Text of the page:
What is an arboretum?

It is a place where trees are grown for scientific, educational and display purposes.

It comes from the Latin word arbor meaning tree. Most trees in an arboretum are allowed to ‘stand alone’ – to thrive in a setting free from the fierce competition of their natural environment.

Scottish-born botanist, designer of gardens and cemeteries and garden magazine editor, John Claudius Loudon (1783 – 1843) is credited with being the first person to use the term arboretum in writing. The concept of the study of collections of trees goes back much further. Ancient civilizations, such as the Egyptians, were known to collect, care for and study exotic trees from foreign lands.

The history of Sherwood Arboretum

Sherwood Arboretum is one of a kind in Brisbane. This inviting 15ha botanic treasure led the way in 1925 as our city’s first Arboretum devoted to Australian native trees.


What is special

Sherwood Arboretum was a pacesetter when founded on the 21 March 1925. It was well ahead of its time by its virtual exclusion of exotic (non-native) trees. Many Australian botanic gardens and arboreta had a strong focus on exotic trees in the 1920s and much later.

  • Sherwood Arboretum is a heritage-listed arboretum with a collection of more than 1000 specimen trees, some rare and endangered, spread across seven planting precincts, ranging from wet rainforest to open eucalypt forest.

  • The Arboretum’s ‘Sir Matthew Nathan Avenue’ is one of the few examples in Australia where a wide cross-section of the community came together to plant an avenue of trees to mark the opening of an arboretum or botanic gardens.

  • The Arboretum sits alongside Brisbane Botanic Gardens, Mount Coot-tha and City, as one of the three most significant botanic collections in Brisbane.

  • Unlike memorial avenues for the fallen in wars, this avenue records each person, from the State Governor, Sir Matthew Nathan and eminent scientists to pioneering families and a local storekeeper, who planted the 72 Queensland Kauri Pines Agathis robusta in 1925. The avenue provides a unique historic record just before the creation of Greater Brisbane (one Local Government body) on 1 October 1925.

Circa 1911

Retired bank manager, George Ranken and wife Anna-Maria brought the fertile floodplain land, part of


Government Botanist, Cyril Tenison White recommended the need for an arboretum; Ernest Walter Bick, Curator

1922 – 1923

Possible sites, including Victoria Park and One Tree Hill (Mount Coot-tha), were considered.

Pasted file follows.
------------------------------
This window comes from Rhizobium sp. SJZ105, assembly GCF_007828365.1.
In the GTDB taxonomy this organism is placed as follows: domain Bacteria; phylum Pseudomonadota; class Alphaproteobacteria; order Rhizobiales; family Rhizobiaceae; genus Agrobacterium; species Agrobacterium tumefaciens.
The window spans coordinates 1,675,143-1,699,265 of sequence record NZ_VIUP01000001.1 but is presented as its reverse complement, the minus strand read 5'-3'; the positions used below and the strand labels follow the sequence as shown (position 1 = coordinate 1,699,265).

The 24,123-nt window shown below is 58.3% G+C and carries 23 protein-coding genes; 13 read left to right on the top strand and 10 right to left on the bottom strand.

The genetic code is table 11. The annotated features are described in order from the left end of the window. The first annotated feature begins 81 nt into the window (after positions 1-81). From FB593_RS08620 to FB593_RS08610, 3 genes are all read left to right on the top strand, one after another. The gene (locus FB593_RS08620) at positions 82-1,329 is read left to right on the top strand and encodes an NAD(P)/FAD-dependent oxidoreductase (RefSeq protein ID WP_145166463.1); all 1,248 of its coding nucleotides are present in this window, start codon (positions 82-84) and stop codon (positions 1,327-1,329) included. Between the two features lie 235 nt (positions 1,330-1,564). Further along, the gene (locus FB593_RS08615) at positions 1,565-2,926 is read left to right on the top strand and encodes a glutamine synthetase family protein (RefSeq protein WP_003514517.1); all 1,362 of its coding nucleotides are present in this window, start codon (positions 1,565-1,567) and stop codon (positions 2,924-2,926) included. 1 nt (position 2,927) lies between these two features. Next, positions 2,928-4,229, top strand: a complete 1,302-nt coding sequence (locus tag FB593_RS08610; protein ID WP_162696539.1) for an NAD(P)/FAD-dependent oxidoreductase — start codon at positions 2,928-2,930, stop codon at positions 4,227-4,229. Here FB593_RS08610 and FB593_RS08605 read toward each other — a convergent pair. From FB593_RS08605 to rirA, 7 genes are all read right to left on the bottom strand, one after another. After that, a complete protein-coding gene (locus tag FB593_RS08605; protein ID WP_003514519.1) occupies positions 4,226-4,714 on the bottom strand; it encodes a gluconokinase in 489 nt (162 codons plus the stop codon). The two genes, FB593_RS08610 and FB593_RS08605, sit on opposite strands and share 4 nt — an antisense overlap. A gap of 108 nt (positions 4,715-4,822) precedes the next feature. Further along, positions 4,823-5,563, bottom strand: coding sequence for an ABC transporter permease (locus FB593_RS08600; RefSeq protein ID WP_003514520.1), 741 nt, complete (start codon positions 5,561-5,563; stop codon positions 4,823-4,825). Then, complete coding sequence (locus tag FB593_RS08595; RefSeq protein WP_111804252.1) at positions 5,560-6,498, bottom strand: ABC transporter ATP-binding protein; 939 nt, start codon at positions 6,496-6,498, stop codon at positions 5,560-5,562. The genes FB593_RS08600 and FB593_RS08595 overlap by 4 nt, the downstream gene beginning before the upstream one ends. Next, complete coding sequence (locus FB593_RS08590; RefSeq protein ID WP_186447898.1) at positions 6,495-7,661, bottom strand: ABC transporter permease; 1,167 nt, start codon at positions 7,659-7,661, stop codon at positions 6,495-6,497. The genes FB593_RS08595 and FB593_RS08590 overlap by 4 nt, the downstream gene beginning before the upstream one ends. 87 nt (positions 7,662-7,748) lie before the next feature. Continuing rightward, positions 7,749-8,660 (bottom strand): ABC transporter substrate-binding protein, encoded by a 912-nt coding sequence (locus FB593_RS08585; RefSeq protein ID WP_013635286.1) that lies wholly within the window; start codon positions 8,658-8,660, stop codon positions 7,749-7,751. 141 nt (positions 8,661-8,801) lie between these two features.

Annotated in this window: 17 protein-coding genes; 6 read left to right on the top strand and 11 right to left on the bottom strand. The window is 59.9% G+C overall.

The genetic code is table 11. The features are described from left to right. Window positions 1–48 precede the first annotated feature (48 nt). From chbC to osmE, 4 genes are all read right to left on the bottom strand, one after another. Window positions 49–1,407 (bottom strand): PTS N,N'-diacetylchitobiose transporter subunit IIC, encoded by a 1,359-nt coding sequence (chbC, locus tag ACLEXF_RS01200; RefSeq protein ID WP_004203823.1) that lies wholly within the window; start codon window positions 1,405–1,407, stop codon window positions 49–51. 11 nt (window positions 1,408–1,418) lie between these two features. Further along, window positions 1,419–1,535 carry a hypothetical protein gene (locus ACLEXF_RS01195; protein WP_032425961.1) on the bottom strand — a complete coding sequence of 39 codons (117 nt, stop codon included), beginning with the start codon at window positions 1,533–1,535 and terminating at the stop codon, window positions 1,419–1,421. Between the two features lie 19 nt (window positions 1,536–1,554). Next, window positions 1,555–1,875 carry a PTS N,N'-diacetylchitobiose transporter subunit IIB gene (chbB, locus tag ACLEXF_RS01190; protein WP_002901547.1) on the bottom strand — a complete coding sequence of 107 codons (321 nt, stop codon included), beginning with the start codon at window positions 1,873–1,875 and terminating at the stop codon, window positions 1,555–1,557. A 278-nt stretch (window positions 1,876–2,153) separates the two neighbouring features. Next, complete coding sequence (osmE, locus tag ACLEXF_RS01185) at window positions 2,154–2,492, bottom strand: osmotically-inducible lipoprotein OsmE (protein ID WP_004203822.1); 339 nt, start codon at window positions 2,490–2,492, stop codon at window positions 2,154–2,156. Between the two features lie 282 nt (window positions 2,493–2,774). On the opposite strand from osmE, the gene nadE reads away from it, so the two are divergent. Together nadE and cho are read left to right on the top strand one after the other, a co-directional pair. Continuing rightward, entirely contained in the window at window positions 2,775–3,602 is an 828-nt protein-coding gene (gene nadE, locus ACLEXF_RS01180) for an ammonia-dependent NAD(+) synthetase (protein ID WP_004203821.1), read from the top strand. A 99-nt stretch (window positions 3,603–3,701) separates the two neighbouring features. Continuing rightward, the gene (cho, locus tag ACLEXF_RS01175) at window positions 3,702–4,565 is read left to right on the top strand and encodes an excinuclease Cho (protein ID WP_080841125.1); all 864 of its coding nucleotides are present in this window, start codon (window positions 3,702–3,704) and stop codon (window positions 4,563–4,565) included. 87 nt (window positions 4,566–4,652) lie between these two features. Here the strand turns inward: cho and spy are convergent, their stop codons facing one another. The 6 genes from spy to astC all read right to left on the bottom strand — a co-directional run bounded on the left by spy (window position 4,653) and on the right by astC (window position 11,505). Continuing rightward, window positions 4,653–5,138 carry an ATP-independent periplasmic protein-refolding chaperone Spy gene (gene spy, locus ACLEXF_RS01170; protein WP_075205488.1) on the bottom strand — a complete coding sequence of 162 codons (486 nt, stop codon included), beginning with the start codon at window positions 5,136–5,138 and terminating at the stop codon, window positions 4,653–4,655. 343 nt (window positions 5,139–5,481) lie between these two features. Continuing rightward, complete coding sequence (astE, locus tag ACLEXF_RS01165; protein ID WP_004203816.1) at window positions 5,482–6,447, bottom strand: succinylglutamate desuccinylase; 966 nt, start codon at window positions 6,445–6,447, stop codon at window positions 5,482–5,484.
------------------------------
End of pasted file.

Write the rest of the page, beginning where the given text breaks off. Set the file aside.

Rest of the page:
Sherwood Shire Council purchased the river frontage from the Ranken family for park purposes.

22 July 1924

Sherwood Shire Council ‘heartily approves’ of the use of this land for the city’s new

21 March 1925

21 March 1925

Queensland Governor, Sir Matthew Nathan and William Jolly, the first Mayor of Greater Brisbane, joined

21 August 1925

Sherwood State School students planted 100 trees. Community support for the Arboretum had begun.



Additional land, east to Dewar Terrace, was added to the Arboretum.

1974 – 1975

Council undertook major improvements, including creating two protected islands in the wetlands.

The present day

In December 2015, Brisbane City Council placed the Arboretum’s collection of Australian native trees under the professional care of the Curator of Brisbane’s Botanic Gardens.

The last time this happened was in July 1957. Cr Matthew Bourke, then Chairman of Council’s Environment, Parks and Sustainability Committee, summed up this very welcome decision this way:

‘This is simply the right thing to do if we are ensure Brisbane’s heritage-listed Arboretum is to remain an inviting and valued treasure for many future generations of residents and visitors to enjoy.’

Cr Matthew Bourke and Curator, Mr Dale Arvidsson share the good news with Sherwood State School students, Ruby, Sophia, Zac and Brendan. Mr Arvidsson was appointed Curator of Brisbane’s Botanic Gardens in early 2015.
Brisbane Lord Mayor, Cr Graham Quirk, Cr Matthew Bourke and Mr Ross McKinnon replant tree number 71 in the Kauri Avenue. Mr McKinnon was Brisbane Botanic Gardens Curator for 31 years.
Mrs Betty Rowles and Mrs Margaret Hughes, daughters of Council’s first Arboretum caretaker, Mr William Hodgson, plant a tree in the 90th anniversary grove.

Please join us as a Friend of Sherwood Arboretum.

Many people value the Arboretum. Maintaining this strong community voice is important to the future of this special place.